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Europe imposes higher anti-dumping duties on hot-rolled flat steel from China

The European Commission is to impose anti-dumping duties on imports of hot-rolled flat steel products from China, at a higher rate than provisional duties that have been in place since October 2016.07 Apr 2017

A Commission investigation showed that these products have been sold in Europe at "heavily dumped prices", it said.

The new duties will range from 18.1% to 35.9%, an increase from the 13.2% to 22.6% that was provisionally imposed, the Commission said.

"These measures will shield the EU steel producers from the damaging effects of Chinese dumping during an initial period of five years," it said.

Hot-rolled flat steel is used for the production of steel tubes to be used in construction, and for shipbuilding, gas containers, cars, pressure vessels, and energy pipelines, the Commission said.

"The EU currently has an unprecedented number of trade defence measures in place targeting unfair exports of steel products from third countries, with a total of 41 anti-dumping and anti-subsidy measures, 18 of which on products originating from China. The Commission has been using the available toolbox of trade defence instruments to the full extent possible, while seeking the approval of member states and the European Parliament for its proposals to make these instruments better suited to the current reality of international trade," it said.

The EU is also tackling overcapacity in the global steel industry through involvement in a Global Forum on Steel Excess Capacity that was launched last December and through bilateral dialogue with partners, the Commission said.

Wang Hejun, head of the Chinese Ministry of Commerce's trade remedy and investigation bureau, said in a statement that the EU had continued to use an "unfair and unreasonable 'surrogate country approach' in the investigation, which resulted in artificially-determined high anti-dumping duties for Chinese products and thus seriously undermined Chinese enterprises' interests", state-owned news agency Xinhua reported.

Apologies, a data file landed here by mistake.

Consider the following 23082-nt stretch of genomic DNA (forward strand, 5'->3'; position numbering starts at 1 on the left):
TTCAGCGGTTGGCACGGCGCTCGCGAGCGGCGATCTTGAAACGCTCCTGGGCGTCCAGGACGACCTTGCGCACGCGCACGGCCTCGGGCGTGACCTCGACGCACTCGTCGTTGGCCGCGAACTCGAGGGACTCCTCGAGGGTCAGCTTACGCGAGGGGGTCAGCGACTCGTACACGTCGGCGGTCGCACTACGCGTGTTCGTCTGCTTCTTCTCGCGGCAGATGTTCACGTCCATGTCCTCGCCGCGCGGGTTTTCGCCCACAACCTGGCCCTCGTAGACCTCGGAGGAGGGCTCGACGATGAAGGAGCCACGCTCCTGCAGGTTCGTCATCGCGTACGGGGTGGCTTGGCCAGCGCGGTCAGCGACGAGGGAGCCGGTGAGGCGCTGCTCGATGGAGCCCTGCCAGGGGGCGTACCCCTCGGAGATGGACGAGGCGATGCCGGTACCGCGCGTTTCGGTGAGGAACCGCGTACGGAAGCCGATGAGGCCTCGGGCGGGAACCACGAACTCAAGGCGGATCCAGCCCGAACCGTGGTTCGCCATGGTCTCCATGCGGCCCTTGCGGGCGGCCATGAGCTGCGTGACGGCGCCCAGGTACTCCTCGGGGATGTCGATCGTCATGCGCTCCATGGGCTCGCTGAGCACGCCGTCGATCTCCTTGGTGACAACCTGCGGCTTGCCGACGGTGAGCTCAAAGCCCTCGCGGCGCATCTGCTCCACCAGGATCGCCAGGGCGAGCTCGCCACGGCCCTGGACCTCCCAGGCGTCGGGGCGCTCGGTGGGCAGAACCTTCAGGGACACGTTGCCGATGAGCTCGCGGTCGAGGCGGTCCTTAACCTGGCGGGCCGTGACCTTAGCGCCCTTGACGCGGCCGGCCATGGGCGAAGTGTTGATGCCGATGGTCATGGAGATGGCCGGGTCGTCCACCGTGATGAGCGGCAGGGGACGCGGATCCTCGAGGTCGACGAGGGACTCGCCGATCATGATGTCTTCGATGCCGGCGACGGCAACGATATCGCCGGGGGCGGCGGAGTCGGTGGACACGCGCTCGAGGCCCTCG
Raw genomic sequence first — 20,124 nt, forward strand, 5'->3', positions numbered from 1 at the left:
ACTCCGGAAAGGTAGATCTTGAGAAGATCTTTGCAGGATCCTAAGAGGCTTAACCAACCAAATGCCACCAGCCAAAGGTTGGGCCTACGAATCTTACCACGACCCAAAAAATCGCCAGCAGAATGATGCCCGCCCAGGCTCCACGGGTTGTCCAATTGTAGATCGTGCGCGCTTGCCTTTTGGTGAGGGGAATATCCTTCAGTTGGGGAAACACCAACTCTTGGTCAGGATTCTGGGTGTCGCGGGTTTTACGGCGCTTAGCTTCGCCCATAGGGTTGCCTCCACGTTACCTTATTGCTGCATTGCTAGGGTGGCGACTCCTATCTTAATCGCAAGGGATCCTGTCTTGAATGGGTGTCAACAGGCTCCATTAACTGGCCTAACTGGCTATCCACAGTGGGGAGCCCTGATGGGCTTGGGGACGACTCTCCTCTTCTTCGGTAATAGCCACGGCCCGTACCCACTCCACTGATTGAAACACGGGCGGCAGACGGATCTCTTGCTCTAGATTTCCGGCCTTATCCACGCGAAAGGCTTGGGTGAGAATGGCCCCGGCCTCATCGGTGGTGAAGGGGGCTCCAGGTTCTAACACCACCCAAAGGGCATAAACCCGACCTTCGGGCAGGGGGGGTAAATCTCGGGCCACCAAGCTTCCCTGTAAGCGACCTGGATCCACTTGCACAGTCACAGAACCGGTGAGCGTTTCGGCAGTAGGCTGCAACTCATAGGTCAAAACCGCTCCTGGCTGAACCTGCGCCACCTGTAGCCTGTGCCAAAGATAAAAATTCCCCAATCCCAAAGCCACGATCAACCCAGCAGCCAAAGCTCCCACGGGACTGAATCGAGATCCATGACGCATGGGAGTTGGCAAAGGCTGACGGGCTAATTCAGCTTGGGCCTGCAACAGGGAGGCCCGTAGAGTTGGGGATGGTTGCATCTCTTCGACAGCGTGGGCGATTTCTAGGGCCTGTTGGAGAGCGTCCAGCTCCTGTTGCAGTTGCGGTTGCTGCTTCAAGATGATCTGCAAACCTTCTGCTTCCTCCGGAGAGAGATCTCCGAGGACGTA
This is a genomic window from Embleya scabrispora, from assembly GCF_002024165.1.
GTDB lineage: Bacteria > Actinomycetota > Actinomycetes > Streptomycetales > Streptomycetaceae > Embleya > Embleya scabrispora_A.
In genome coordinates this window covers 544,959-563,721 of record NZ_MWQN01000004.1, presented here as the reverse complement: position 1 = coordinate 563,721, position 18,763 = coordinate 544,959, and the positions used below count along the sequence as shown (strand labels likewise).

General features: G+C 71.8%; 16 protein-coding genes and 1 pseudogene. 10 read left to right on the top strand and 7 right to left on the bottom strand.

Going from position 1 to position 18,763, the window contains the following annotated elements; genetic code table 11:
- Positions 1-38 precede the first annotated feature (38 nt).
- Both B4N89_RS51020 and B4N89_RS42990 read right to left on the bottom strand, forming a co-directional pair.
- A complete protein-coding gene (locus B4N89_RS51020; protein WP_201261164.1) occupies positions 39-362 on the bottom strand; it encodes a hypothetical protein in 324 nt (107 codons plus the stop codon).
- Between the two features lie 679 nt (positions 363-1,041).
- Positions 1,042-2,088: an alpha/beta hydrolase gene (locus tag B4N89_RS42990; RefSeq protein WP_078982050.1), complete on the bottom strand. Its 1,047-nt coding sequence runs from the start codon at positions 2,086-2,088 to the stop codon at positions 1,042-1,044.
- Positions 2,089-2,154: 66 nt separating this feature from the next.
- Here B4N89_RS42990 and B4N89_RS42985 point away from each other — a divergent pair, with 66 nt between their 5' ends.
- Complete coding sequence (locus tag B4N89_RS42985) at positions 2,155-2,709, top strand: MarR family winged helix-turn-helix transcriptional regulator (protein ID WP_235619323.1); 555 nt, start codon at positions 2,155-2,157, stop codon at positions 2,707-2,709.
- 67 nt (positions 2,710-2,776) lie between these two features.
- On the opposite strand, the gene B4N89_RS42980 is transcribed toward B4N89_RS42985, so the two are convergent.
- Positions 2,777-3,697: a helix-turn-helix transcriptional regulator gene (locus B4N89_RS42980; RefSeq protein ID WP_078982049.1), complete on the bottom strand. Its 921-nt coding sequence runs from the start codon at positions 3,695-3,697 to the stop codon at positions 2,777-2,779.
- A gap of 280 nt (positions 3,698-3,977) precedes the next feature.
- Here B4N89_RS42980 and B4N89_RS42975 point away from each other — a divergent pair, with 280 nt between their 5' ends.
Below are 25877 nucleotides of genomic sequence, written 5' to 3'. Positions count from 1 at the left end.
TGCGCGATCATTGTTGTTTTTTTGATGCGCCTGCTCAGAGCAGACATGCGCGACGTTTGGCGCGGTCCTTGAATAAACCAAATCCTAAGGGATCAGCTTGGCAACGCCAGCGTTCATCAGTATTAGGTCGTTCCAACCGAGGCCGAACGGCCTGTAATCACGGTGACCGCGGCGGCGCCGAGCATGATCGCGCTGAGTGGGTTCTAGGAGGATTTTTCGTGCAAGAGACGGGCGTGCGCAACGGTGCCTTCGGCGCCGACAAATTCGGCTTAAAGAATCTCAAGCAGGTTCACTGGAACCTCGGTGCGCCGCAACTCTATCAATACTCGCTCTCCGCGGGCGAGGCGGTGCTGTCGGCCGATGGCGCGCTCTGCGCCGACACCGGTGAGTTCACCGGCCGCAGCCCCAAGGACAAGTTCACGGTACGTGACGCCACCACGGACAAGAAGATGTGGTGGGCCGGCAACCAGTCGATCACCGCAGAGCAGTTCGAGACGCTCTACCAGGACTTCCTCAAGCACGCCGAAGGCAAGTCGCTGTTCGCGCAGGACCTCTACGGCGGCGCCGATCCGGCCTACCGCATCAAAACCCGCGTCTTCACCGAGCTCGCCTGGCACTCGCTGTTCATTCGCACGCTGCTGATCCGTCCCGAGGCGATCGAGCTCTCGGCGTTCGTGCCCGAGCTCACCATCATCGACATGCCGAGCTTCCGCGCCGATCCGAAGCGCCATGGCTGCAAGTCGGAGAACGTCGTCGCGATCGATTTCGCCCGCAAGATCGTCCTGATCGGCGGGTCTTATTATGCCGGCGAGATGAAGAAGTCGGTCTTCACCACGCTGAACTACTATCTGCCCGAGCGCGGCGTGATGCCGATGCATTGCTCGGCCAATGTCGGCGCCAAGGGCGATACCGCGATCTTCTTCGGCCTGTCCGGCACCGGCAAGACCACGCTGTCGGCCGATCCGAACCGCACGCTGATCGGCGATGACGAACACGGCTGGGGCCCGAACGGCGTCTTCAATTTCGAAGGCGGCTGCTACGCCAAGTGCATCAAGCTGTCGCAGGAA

Wang said that the EU's conclusion "lacks factual grounds", Xinhua said. China will take the "necessary measures to protect the interests of Chinese enterprises", it said.

Competition expert Guy Lougher of Pinsent Masons, the law firm behind said: "The case highlights the importance of trade measures to stop dumping of products. Once the UK leaves the EU it will need to have in place its own capability for investigating and sanctioning dumping, or risk a significant exposure post-Brexit to below cost imports. In any event, there may be a lacuna in coverage from the day of Brexit because the UK could only impose countervailing duties against imports which the UK had found are being dumped and causing injury to UK producers, which will take time to establish."

The European Commission announced in January that it would extend the anti-dumping measures for a further five years, in response to a request lodged by the Association of European Wheels Manufacturers on behalf of producers representing more than 25% of the total EU production of the aluminium wheels.

The EU proposed changes to anti-dumping legislation in November 2016, including a new calculation method that it said would ensure the EU's trade defence measures are able to deal with overcapacity in world markets.

Under current rules, in normal market circumstances dumping is calculated by comparing the export price of a product to the EU with the domestic prices or costs of the product in the exporting country.

This approach will now be complemented by a new, country-neutral methodology that will apply in the same way to all World Trade Organisation (WTO) members and will take into account any significant distortions in countries due to state influence in their economy, the Commission said.

WTO members will no longer be part of a list of countries subject to the current "analogue country" methodology. Under the analogue country method, an investigation that is not able to gather credible data from a non-market economy is required to use a country in which the general capacity and type of production closely approximates that of the investigated country. The intention is to allow investigators to model the costs of production in the investigated country as if that country operated on market economy conditions. This approach will now be reserved for non-market economy countries that are not members of the WTO, the Commission said.

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